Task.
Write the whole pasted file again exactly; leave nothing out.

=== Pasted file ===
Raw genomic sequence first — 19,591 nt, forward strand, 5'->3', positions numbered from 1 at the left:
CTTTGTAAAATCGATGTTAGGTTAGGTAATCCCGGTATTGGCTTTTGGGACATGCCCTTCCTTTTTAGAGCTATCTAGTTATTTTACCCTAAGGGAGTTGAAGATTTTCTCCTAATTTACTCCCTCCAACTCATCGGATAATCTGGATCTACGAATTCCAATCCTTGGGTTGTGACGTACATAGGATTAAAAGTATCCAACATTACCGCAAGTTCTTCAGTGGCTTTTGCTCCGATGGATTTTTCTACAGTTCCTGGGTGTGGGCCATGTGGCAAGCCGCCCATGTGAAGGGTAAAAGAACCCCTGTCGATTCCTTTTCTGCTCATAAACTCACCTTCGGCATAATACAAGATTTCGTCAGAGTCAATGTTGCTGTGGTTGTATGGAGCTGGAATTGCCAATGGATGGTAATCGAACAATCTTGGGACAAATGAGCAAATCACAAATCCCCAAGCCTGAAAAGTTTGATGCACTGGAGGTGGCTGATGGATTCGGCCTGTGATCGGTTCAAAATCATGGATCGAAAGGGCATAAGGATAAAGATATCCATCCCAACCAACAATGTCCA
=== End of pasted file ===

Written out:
Raw genomic sequence first — 19,591 nt, forward strand, 5'->3', positions numbered from 1 at the left:
CTTTGTAAAATCGATGTTAGGTTAGGTAATCCCGGTATTGGCTTTTGGGACATGCCCTTCCTTTTTAGAGCTATCTAGTTATTTTACCCTAAGGGAGTTGAAGATTTTCTCCTAATTTACTCCCTCCAACTCATCGGATAATCTGGATCTACGAATTCCAATCCTTGGGTTGTGACGTACATAGGATTAAAAGTATCCAACATTACCGCAAGTTCTTCAGTGGCTTTTGCTCCGATGGATTTTTCTACAGTTCCTGGGTGTGGGCCATGTGGCAAGCCGCCCATGTGAAGGGTAAAAGAACCCCTGTCGATTCCTTTTCTGCTCATAAACTCACCTTCGGCATAATACAAGATTTCGTCAGAGTCAATGTTGCTGTGGTTGTATGGAGCTGGAATTGCCAATGGATGGTAATCGAACAATCTTGGGACAAATGAGCAAATCACAAATCCCCAAGCCTGAAAAGTTTGATGCACTGGAGGTGGCTGATGGATTCGGCCTGTGATCGGTTCAAAATCATGGATCGAAAGGGCATAAGGATAAAGATATCCATCCCAACCAACAATGTCCA